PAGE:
Voice of a mother: You've got the power
Katelyn Jones describes what a woman in labour really needs from her midwife (besides the obvious).
First-time mother, 5cm dilated, no current pain relief – a case I’m sure most midwives are accustomed to.
Not so much for the woman (me) who is walking/raging into the labour ward with no idea where she’s going, who is definitely not ready, who is in too much pain to be nice and who feels powerless and out of control.
As a soon-to-be student midwife, one day I’ll be in your selfless and overworked shoes, so I want to apologise for being selfish and asking one thing more of you. We mums need to be given back our sense of power and control that flies away when this tiny little person – or people – invades our body.
Excruciating pain ripping through my body was at the forefront of my mind, not my poor midwives – whose names I never got to know, which I’ll always feel guilty about. I interrupted their lunch just for one to come over and give me what seemed like simple breathing techniques – which she probably just did without thinking when she saw me – but was the holy grail in my life at that time. She didn’t even have to as she was on her lunch, but she saw I needed her and she had the power to share. That was step one to regaining the power that left me.
Step two was another midwife bringing me back to reality. She completely understood why I wasn’t listening or cooperating and was thinking of nothing but the pain, and she gave me a piece of advice that I’ve never forgotten on my journey through motherhood: ‘You’re strong enough to get here, you’re strong enough to get through this, your daughter needs you.’ She silenced all the madness and chaos with these words, and handed me back on a plate the motherly instinct I needed. It reminded me why this was happening and what I was achieving rather than what I was going through. Beauty is pain.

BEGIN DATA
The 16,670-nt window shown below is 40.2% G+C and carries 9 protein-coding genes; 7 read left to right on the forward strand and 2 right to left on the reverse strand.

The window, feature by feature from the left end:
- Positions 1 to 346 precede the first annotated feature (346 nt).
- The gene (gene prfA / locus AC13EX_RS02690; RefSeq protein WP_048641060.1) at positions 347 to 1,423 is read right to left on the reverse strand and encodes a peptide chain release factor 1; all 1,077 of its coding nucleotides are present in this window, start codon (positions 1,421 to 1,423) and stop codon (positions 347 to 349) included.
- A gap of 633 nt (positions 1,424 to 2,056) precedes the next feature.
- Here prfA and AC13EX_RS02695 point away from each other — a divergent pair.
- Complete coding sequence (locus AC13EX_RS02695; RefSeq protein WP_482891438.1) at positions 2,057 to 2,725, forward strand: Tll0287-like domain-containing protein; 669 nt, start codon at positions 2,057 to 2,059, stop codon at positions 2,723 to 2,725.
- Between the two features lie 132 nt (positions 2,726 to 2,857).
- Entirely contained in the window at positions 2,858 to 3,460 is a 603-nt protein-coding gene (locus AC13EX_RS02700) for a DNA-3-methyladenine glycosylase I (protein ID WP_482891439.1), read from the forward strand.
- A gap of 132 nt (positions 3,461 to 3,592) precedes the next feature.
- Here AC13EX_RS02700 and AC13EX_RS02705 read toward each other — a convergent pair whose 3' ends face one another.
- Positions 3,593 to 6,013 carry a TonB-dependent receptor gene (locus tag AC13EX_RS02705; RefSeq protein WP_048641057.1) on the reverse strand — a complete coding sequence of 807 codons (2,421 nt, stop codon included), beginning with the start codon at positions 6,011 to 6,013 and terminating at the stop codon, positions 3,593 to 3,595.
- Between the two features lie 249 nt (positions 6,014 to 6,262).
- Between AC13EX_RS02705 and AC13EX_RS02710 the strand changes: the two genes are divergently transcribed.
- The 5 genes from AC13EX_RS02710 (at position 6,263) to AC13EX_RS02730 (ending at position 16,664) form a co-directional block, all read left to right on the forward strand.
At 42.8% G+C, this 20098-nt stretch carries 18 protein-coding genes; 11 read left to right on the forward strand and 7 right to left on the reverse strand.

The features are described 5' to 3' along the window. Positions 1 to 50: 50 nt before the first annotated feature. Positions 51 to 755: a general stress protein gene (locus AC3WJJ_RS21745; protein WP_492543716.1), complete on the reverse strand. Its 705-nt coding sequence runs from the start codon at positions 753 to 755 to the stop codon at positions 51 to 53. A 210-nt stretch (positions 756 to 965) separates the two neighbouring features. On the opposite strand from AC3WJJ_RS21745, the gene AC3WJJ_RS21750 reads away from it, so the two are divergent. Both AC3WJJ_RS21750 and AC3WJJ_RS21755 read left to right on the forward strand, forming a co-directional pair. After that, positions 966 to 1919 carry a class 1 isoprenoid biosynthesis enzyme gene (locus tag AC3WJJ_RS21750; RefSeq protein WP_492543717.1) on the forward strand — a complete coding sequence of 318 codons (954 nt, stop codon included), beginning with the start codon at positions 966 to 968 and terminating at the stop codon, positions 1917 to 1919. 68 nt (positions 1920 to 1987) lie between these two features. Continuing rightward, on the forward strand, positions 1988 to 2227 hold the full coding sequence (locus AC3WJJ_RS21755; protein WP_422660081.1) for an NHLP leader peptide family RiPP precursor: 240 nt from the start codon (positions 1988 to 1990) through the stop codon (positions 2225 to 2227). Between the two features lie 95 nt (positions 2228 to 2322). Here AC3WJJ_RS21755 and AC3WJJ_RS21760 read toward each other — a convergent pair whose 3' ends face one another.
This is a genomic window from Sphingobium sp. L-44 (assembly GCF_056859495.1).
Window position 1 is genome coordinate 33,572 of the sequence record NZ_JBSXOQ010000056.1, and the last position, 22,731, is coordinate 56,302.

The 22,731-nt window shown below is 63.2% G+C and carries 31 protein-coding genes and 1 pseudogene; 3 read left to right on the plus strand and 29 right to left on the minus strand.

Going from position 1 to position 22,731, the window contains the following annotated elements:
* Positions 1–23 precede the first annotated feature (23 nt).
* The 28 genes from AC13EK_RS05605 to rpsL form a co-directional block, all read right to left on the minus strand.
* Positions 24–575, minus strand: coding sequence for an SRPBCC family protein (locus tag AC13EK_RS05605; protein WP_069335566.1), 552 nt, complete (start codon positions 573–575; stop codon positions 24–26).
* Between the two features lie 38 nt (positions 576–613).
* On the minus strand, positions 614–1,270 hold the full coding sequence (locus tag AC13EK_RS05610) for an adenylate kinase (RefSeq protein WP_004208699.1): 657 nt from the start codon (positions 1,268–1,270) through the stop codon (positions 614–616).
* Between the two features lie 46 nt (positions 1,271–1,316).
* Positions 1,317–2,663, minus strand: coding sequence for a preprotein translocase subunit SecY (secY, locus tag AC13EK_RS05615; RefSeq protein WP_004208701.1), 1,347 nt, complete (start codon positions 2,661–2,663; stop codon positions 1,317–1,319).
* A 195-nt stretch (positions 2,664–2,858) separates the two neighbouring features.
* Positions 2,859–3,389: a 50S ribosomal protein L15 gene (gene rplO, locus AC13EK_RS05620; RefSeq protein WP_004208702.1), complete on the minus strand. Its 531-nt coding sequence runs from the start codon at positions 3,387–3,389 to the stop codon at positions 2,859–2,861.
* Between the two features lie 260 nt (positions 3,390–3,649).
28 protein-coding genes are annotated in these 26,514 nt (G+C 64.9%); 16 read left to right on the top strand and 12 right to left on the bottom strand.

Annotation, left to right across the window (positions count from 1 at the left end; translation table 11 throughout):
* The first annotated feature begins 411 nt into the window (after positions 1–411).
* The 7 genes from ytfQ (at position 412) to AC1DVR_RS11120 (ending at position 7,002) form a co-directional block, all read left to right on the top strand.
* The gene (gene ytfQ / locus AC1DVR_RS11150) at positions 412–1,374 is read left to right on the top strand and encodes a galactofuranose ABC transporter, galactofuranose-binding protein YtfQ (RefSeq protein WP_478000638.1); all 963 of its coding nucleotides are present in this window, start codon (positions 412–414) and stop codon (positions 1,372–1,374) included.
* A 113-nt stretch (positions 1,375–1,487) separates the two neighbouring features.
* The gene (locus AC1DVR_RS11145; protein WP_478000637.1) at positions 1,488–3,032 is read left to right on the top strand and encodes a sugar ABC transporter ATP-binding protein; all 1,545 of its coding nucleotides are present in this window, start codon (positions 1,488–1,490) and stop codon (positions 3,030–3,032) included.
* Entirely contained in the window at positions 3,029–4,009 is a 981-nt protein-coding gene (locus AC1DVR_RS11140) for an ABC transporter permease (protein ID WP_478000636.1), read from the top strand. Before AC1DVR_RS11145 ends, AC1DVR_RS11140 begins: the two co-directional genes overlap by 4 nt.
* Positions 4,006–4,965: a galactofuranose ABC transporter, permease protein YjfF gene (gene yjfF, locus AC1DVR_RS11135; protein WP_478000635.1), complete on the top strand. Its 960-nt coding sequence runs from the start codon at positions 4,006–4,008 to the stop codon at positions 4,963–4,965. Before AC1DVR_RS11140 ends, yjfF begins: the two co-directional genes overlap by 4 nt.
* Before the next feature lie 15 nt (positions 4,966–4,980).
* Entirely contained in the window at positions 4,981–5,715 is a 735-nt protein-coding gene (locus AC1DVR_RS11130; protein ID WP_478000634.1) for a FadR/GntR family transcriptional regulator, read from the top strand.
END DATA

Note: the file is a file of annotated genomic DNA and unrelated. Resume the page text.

These two small acts were possibly not remembered by the midwives who helped me, so they don’t realise that what they did made me look back on my final journey into motherhood feeling proud, powerful and definitely the right person to be a mother to my tiny baby girl. And they did it simply by giving me back the power that pregnancy had taken from me.
People get caught up thinking that labour should only be a beautiful and soft experience with candles and silence. It can be, but it can also be powerful, and require courage and strength, which has stayed with me all the way to now.
Whenever I feel like I’m not doing a good enough job, or I’m failing in one way or another, I remember these nameless angels and what they told me. Then I take a deep breath and power through it.
Katelyn Jones is mum to Ella and will be a student midwife from September.